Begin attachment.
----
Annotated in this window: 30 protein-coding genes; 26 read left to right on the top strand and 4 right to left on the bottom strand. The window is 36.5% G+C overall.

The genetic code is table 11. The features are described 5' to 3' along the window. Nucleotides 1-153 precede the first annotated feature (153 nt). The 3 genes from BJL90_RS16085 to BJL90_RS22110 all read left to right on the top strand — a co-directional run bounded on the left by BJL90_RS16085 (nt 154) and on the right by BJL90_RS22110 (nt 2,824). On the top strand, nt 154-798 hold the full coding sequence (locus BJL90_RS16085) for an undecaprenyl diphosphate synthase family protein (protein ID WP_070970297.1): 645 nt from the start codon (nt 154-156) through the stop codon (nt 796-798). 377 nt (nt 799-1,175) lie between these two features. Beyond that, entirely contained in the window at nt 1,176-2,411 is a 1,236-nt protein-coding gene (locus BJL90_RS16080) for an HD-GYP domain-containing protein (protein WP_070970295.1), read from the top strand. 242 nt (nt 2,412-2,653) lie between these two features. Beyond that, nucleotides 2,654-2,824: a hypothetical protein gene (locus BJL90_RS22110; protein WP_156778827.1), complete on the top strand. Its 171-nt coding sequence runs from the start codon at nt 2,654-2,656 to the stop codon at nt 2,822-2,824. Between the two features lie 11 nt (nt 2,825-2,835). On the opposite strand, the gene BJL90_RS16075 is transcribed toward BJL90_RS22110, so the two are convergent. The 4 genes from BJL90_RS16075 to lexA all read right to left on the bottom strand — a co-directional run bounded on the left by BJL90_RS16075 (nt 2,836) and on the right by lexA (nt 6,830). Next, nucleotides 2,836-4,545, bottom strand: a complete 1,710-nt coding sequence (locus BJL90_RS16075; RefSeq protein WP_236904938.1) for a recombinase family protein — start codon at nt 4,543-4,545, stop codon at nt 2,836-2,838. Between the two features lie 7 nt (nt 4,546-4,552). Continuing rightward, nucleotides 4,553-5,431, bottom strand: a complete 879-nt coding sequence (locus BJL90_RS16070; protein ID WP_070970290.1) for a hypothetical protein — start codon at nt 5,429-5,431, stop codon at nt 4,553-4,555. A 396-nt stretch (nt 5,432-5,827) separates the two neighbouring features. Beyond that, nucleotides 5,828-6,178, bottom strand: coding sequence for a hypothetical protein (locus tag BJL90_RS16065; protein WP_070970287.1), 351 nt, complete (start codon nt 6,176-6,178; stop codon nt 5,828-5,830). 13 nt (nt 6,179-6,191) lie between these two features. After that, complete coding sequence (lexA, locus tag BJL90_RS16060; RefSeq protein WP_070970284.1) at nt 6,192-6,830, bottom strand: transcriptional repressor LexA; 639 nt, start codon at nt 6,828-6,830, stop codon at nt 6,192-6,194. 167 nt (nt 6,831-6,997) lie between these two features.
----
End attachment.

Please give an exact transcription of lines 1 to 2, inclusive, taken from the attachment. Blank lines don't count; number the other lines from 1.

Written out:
Annotated in this window: 30 protein-coding genes; 26 read left to right on the top strand and 4 right to left on the bottom strand. The window is 36.5% G+C overall.

The genetic code is table 11. The features are described 5' to 3' along the window. Nucleotides 1-153 precede the first annotated feature (153 nt). The 3 genes from BJL90_RS16085 to BJL90_RS22110 all read left to right on the top strand — a co-directional run bounded on the left by BJL90_RS16085 (nt 154) and on the right by BJL90_RS22110 (nt 2,824). On the top strand, nt 154-798 hold the full coding sequence (locus BJL90_RS16085) for an undecaprenyl diphosphate synthase family protein (protein ID WP_070970297.1): 645 nt from the start codon (nt 154-156) through the stop codon (nt 796-798). 377 nt (nt 799-1,175) lie between these two features. Beyond that, entirely contained in the window at nt 1,176-2,411 is a 1,236-nt protein-coding gene (locus BJL90_RS16080) for an HD-GYP domain-containing protein (protein WP_070970295.1), read from the top strand. 242 nt (nt 2,412-2,653) lie between these two features. Beyond that, nucleotides 2,654-2,824: a hypothetical protein gene (locus BJL90_RS22110; protein WP_156778827.1), complete on the top strand. Its 171-nt coding sequence runs from the start codon at nt 2,654-2,656 to the stop codon at nt 2,822-2,824. Between the two features lie 11 nt (nt 2,825-2,835). On the opposite strand, the gene BJL90_RS16075 is transcribed toward BJL90_RS22110, so the two are convergent. The 4 genes from BJL90_RS16075 to lexA all read right to left on the bottom strand — a co-directional run bounded on the left by BJL90_RS16075 (nt 2,836) and on the right by lexA (nt 6,830). Next, nucleotides 2,836-4,545, bottom strand: a complete 1,710-nt coding sequence (locus BJL90_RS16075; RefSeq protein WP_236904938.1) for a recombinase family protein — start codon at nt 4,543-4,545, stop codon at nt 2,836-2,838. Between the two features lie 7 nt (nt 4,546-4,552). Continuing rightward, nucleotides 4,553-5,431, bottom strand: a complete 879-nt coding sequence (locus BJL90_RS16070; protein ID WP_070970290.1) for a hypothetical protein — start codon at nt 5,429-5,431, stop codon at nt 4,553-4,555. A 396-nt stretch (nt 5,432-5,827) separates the two neighbouring features. Beyond that, nucleotides 5,828-6,178, bottom strand: coding sequence for a hypothetical protein (locus tag BJL90_RS16065; protein WP_070970287.1), 351 nt, complete (start codon nt 6,176-6,178; stop codon nt 5,828-5,830). 13 nt (nt 6,179-6,191) lie between these two features. After that, complete coding sequence (lexA, locus tag BJL90_RS16060; RefSeq protein WP_070970284.1) at nt 6,192-6,830, bottom strand: transcriptional repressor LexA; 639 nt, start codon at nt 6,828-6,830, stop codon at nt 6,192-6,194. 167 nt (nt 6,831-6,997) lie between these two features.